Overall, though, Trump's plan would mainly benefit the rich. The nonpartisan Tax Policy Center projects that the changes he's proposed would increase the incomes of the poorest one in five Americans by 1 percent on average, while increasing the incomes of the richest one in five by 9.7 percent.
Trump has pledged to repeal the Affordable Care Act, President Obama's health-care reform. His proposal calls for making it easier for insurers to market policies across state lines, encouraging people to save money for health-care expenses in tax-exempt accounts and converting Medicaid into an annual grant to be administered by state governments.
Trump has also said repeatedly that the government should have more leeway to negotiate better prices for drugs prescribed to Medicare beneficiaries, and that by doing so, the government could save as much as $300 billion a year. The government only spends about $78 billion a year on prescriptions, however.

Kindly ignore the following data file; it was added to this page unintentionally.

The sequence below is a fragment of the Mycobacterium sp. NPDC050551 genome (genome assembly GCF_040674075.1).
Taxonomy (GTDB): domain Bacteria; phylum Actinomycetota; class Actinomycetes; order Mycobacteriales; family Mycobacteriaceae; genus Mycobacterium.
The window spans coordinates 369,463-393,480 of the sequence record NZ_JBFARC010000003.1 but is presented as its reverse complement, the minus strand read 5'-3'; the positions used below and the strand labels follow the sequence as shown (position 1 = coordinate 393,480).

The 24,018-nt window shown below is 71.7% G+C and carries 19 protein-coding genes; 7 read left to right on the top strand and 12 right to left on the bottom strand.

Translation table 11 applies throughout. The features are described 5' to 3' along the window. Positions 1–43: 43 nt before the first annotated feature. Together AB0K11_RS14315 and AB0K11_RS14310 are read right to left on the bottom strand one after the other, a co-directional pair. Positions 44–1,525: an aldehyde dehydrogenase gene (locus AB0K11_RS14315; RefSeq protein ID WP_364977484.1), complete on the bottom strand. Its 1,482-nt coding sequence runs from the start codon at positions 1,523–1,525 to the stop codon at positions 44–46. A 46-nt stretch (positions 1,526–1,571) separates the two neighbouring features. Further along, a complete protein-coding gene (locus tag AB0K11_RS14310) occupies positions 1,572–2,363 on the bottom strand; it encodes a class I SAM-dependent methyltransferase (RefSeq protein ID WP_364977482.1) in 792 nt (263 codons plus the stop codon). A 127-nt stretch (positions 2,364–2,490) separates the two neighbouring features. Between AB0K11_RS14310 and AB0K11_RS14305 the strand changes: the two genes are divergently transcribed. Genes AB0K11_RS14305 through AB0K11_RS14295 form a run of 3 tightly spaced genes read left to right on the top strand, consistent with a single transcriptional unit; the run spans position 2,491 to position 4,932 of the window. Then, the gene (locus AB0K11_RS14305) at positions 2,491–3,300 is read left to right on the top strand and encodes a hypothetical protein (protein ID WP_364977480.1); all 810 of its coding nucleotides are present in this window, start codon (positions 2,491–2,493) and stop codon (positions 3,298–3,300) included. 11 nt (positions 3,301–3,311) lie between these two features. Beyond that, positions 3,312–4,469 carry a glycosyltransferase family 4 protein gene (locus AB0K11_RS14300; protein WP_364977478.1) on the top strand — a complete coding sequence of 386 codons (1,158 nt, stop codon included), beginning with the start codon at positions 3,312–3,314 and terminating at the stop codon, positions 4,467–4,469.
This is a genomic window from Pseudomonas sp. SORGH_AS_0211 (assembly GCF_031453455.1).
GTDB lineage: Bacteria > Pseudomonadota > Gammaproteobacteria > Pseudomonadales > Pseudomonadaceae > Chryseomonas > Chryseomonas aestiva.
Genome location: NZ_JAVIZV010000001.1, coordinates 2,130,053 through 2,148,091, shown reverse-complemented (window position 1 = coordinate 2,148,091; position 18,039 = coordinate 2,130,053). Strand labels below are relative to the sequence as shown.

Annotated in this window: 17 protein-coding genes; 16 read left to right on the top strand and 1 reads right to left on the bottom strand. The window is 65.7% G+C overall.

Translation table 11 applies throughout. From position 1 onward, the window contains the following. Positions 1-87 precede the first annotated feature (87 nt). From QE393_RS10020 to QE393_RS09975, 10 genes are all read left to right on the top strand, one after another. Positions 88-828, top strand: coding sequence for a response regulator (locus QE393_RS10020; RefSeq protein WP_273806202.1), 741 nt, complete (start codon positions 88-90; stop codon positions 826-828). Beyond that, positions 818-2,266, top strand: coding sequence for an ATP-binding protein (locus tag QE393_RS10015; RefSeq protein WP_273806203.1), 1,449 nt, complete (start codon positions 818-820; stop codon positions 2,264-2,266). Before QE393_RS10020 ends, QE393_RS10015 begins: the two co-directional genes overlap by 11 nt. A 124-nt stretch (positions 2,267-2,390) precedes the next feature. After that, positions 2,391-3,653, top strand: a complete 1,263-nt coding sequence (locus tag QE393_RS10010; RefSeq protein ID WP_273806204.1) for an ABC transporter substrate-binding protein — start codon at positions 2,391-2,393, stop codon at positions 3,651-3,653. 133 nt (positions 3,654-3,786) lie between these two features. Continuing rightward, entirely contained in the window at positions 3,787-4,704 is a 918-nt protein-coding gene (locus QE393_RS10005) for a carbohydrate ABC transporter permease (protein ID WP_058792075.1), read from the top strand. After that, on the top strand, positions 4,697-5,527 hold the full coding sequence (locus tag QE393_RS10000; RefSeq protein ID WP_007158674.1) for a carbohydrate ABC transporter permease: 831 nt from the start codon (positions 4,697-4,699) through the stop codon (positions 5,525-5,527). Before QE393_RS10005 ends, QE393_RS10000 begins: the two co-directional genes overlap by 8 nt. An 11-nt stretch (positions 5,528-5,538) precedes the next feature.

Probably the most profound disagreements between Trump and other Republican leaders are on matters of foreign policy.
In an interview with The Washington Post's editorial board, Trump questioned U.S. alliances with nations around the world, saying that they have been too costly and that the benefits are uncertain. He has said that Saudi Arabia should receive less in aid from the United States, and that the U.S. military presence on the border between North Korea and South Korea places an unfair burden on U.S. taxpayers.
He also said that the United States might have to reduce its financial commitments to the North Atlantic Treaty Organization. "NATO is costing us a fortune, and yes, we’re protecting Europe with NATO, but we’re spending a lot of money," he said.
Given these views, some experts who have advised previous Republican candidates on foreign policy have said they will vote for Hillary Clinton, the Democratic frontrunner, instead of Trump.
It’s snowing & freezing in NYC. What the hell ever happened to global warming?
— Donald J. Trump (@realDonaldTrump) March 21, 2013
Gay rights and gender
Trump has said he supports "traditional marriage."